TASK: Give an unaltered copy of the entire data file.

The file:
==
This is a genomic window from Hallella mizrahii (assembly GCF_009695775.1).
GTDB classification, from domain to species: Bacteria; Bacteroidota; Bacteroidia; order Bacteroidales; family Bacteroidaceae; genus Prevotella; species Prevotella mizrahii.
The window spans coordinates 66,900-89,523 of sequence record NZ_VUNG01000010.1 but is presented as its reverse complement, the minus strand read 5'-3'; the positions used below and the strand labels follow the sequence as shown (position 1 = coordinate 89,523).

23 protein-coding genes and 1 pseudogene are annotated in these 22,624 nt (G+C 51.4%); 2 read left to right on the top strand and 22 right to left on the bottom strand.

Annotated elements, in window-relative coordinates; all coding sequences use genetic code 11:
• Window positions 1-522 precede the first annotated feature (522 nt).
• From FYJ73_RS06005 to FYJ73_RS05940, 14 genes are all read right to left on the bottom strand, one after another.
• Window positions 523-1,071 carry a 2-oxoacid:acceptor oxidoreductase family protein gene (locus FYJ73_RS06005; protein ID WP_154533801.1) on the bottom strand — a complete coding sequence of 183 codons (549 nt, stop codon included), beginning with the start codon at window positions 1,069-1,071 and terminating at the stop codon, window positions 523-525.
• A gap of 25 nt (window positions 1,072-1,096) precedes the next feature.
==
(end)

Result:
This is a genomic window from Hallella mizrahii (assembly GCF_009695775.1).
GTDB classification, from domain to species: Bacteria; Bacteroidota; Bacteroidia; order Bacteroidales; family Bacteroidaceae; genus Prevotella; species Prevotella mizrahii.
The window spans coordinates 66,900-89,523 of sequence record NZ_VUNG01000010.1 but is presented as its reverse complement, the minus strand read 5'-3'; the positions used below and the strand labels follow the sequence as shown (position 1 = coordinate 89,523).

23 protein-coding genes and 1 pseudogene are annotated in these 22,624 nt (G+C 51.4%); 2 read left to right on the top strand and 22 right to left on the bottom strand.

Annotated elements, in window-relative coordinates; all coding sequences use genetic code 11:
• Window positions 1-522 precede the first annotated feature (522 nt).
• From FYJ73_RS06005 to FYJ73_RS05940, 14 genes are all read right to left on the bottom strand, one after another.
• Window positions 523-1,071 carry a 2-oxoacid:acceptor oxidoreductase family protein gene (locus FYJ73_RS06005; protein ID WP_154533801.1) on the bottom strand — a complete coding sequence of 183 codons (549 nt, stop codon included), beginning with the start codon at window positions 1,069-1,071 and terminating at the stop codon, window positions 523-525.
• A gap of 25 nt (window positions 1,072-1,096) precedes the next feature.